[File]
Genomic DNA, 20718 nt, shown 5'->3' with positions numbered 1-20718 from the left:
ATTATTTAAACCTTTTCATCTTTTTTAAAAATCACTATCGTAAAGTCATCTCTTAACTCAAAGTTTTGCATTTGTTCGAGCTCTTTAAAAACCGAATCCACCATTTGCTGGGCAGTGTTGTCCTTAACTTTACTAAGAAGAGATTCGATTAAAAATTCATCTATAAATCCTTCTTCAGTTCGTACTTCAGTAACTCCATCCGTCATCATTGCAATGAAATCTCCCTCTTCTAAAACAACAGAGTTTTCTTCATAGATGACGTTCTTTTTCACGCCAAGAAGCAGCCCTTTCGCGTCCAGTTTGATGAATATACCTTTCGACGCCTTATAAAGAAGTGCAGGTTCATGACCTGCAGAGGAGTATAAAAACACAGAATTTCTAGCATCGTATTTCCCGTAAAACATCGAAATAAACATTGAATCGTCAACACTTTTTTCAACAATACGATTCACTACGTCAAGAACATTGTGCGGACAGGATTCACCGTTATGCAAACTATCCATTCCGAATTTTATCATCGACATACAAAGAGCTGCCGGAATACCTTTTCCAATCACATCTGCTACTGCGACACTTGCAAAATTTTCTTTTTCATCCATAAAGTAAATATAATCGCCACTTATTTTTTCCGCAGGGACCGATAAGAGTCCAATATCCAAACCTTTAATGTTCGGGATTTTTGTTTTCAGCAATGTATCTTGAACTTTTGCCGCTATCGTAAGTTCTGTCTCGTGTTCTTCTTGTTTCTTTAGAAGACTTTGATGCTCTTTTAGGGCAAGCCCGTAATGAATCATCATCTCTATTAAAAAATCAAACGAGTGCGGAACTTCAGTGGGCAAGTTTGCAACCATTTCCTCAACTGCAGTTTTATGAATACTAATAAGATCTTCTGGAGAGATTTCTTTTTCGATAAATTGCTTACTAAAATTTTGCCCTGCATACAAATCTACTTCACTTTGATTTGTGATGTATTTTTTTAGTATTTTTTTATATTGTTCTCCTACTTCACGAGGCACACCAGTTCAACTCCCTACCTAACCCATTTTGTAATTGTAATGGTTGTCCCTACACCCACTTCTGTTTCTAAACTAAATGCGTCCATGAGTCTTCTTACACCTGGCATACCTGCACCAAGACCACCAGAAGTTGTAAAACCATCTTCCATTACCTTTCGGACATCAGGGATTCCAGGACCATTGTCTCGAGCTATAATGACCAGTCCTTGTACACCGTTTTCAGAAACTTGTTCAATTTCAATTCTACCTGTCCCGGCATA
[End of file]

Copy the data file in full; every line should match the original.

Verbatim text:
Genomic DNA, 20718 nt, shown 5'->3' with positions numbered 1-20718 from the left:
ATTATTTAAACCTTTTCATCTTTTTTAAAAATCACTATCGTAAAGTCATCTCTTAACTCAAAGTTTTGCATTTGTTCGAGCTCTTTAAAAACCGAATCCACCATTTGCTGGGCAGTGTTGTCCTTAACTTTACTAAGAAGAGATTCGATTAAAAATTCATCTATAAATCCTTCTTCAGTTCGTACTTCAGTAACTCCATCCGTCATCATTGCAATGAAATCTCCCTCTTCTAAAACAACAGAGTTTTCTTCATAGATGACGTTCTTTTTCACGCCAAGAAGCAGCCCTTTCGCGTCCAGTTTGATGAATATACCTTTCGACGCCTTATAAAGAAGTGCAGGTTCATGACCTGCAGAGGAGTATAAAAACACAGAATTTCTAGCATCGTATTTCCCGTAAAACATCGAAATAAACATTGAATCGTCAACACTTTTTTCAACAATACGATTCACTACGTCAAGAACATTGTGCGGACAGGATTCACCGTTATGCAAACTATCCATTCCGAATTTTATCATCGACATACAAAGAGCTGCCGGAATACCTTTTCCAATCACATCTGCTACTGCGACACTTGCAAAATTTTCTTTTTCATCCATAAAGTAAATATAATCGCCACTTATTTTTTCCGCAGGGACCGATAAGAGTCCAATATCCAAACCTTTAATGTTCGGGATTTTTGTTTTCAGCAATGTATCTTGAACTTTTGCCGCTATCGTAAGTTCTGTCTCGTGTTCTTCTTGTTTCTTTAGAAGACTTTGATGCTCTTTTAGGGCAAGCCCGTAATGAATCATCATCTCTATTAAAAAATCAAACGAGTGCGGAACTTCAGTGGGCAAGTTTGCAACCATTTCCTCAACTGCAGTTTTATGAATACTAATAAGATCTTCTGGAGAGATTTCTTTTTCGATAAATTGCTTACTAAAATTTTGCCCTGCATACAAATCTACTTCACTTTGATTTGTGATGTATTTTTTTAGTATTTTTTTATATTGTTCTCCTACTTCACGAGGCACACCAGTTCAACTCCCTACCTAACCCATTTTGTAATTGTAATGGTTGTCCCTACACCCACTTCTGTTTCTAAACTAAATGCGTCCATGAGTCTTCTTACACCTGGCATACCTGCACCAAGACCACCAGAAGTTGTAAAACCATCTTCCATTACCTTTCGGACATCAGGGATTCCAGGACCATTGTCTCGAGCTATAATGACCAGTCCTTGTACACCGTTTTCAGAAACTTGTTCAATTTCAATTCTACCTGTCCCGGCATA